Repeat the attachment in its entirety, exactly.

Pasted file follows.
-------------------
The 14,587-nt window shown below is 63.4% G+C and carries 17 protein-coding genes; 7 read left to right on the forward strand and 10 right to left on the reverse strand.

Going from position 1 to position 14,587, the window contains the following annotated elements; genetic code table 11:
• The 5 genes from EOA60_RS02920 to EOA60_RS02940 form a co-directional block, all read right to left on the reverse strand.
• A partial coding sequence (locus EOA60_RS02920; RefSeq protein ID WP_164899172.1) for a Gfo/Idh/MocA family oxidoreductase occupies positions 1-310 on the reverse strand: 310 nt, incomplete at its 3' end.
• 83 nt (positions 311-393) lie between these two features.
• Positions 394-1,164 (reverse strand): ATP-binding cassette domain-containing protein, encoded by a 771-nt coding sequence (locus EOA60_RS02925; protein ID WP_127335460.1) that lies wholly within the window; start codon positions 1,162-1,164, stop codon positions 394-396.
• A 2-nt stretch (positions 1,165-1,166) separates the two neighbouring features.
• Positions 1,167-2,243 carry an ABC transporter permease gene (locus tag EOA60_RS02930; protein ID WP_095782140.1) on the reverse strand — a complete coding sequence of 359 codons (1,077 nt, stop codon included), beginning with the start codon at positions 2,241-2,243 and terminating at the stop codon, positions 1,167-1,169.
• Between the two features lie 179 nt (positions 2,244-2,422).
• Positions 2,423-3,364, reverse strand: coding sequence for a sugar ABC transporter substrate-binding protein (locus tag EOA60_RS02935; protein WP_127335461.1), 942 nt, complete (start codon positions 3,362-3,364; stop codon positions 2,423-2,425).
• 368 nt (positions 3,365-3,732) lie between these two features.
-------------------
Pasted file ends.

The 14,587-nt window shown below is 63.4% G+C and carries 17 protein-coding genes; 7 read left to right on the forward strand and 10 right to left on the reverse strand.

Going from position 1 to position 14,587, the window contains the following annotated elements; genetic code table 11:
• The 5 genes from EOA60_RS02920 to EOA60_RS02940 form a co-directional block, all read right to left on the reverse strand.
• A partial coding sequence (locus EOA60_RS02920; RefSeq protein ID WP_164899172.1) for a Gfo/Idh/MocA family oxidoreductase occupies positions 1-310 on the reverse strand: 310 nt, incomplete at its 3' end.
• 83 nt (positions 311-393) lie between these two features.
• Positions 394-1,164 (reverse strand): ATP-binding cassette domain-containing protein, encoded by a 771-nt coding sequence (locus EOA60_RS02925; protein ID WP_127335460.1) that lies wholly within the window; start codon positions 1,162-1,164, stop codon positions 394-396.
• A 2-nt stretch (positions 1,165-1,166) separates the two neighbouring features.
• Positions 1,167-2,243 carry an ABC transporter permease gene (locus tag EOA60_RS02930; protein ID WP_095782140.1) on the reverse strand — a complete coding sequence of 359 codons (1,077 nt, stop codon included), beginning with the start codon at positions 2,241-2,243 and terminating at the stop codon, positions 1,167-1,169.
• Between the two features lie 179 nt (positions 2,244-2,422).
• Positions 2,423-3,364, reverse strand: coding sequence for a sugar ABC transporter substrate-binding protein (locus tag EOA60_RS02935; protein WP_127335461.1), 942 nt, complete (start codon positions 3,362-3,364; stop codon positions 2,423-2,425).
• 368 nt (positions 3,365-3,732) lie between these two features.